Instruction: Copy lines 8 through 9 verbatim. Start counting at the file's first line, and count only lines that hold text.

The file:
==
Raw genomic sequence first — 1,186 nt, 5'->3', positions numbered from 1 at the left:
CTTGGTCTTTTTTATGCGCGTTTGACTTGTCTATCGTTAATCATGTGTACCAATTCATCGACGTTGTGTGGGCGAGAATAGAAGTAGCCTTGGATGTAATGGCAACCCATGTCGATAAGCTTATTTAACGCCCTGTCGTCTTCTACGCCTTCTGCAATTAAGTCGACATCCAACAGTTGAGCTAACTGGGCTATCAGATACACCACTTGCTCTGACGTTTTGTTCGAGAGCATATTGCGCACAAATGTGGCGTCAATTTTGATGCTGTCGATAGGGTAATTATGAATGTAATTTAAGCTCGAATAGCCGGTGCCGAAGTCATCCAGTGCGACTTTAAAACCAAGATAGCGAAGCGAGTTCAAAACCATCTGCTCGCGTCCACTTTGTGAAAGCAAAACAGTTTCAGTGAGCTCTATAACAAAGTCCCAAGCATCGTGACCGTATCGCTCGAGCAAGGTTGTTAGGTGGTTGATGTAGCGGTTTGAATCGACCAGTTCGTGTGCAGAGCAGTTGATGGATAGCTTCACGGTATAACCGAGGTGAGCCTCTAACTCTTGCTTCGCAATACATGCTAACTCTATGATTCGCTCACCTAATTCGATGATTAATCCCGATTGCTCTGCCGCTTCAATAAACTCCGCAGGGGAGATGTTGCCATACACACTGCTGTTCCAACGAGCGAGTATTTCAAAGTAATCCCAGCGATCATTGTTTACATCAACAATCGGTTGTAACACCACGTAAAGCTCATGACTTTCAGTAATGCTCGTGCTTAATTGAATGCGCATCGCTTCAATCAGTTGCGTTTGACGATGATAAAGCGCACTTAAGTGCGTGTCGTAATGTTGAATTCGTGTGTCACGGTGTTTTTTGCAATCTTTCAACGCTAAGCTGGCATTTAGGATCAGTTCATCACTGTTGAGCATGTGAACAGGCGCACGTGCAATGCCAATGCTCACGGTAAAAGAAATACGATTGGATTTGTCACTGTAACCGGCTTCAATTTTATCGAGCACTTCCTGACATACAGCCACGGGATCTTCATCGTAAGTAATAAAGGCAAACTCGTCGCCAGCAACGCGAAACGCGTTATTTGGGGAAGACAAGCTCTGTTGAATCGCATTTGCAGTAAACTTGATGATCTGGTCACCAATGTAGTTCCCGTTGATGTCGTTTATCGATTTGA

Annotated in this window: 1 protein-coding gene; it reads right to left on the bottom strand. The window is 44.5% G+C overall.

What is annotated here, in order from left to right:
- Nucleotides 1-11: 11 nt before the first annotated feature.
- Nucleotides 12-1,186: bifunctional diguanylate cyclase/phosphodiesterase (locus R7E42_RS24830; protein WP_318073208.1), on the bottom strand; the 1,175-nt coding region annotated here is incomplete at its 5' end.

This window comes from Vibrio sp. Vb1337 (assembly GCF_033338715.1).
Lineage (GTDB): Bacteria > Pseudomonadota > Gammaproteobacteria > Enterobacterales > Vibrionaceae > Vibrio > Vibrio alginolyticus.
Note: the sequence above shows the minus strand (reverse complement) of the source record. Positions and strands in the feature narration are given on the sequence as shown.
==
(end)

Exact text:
Lineage (GTDB): Bacteria > Pseudomonadota > Gammaproteobacteria > Enterobacterales > Vibrionaceae > Vibrio > Vibrio alginolyticus.
Note: the sequence above shows the minus strand (reverse complement) of the source record. Positions and strands in the feature narration are given on the sequence as shown.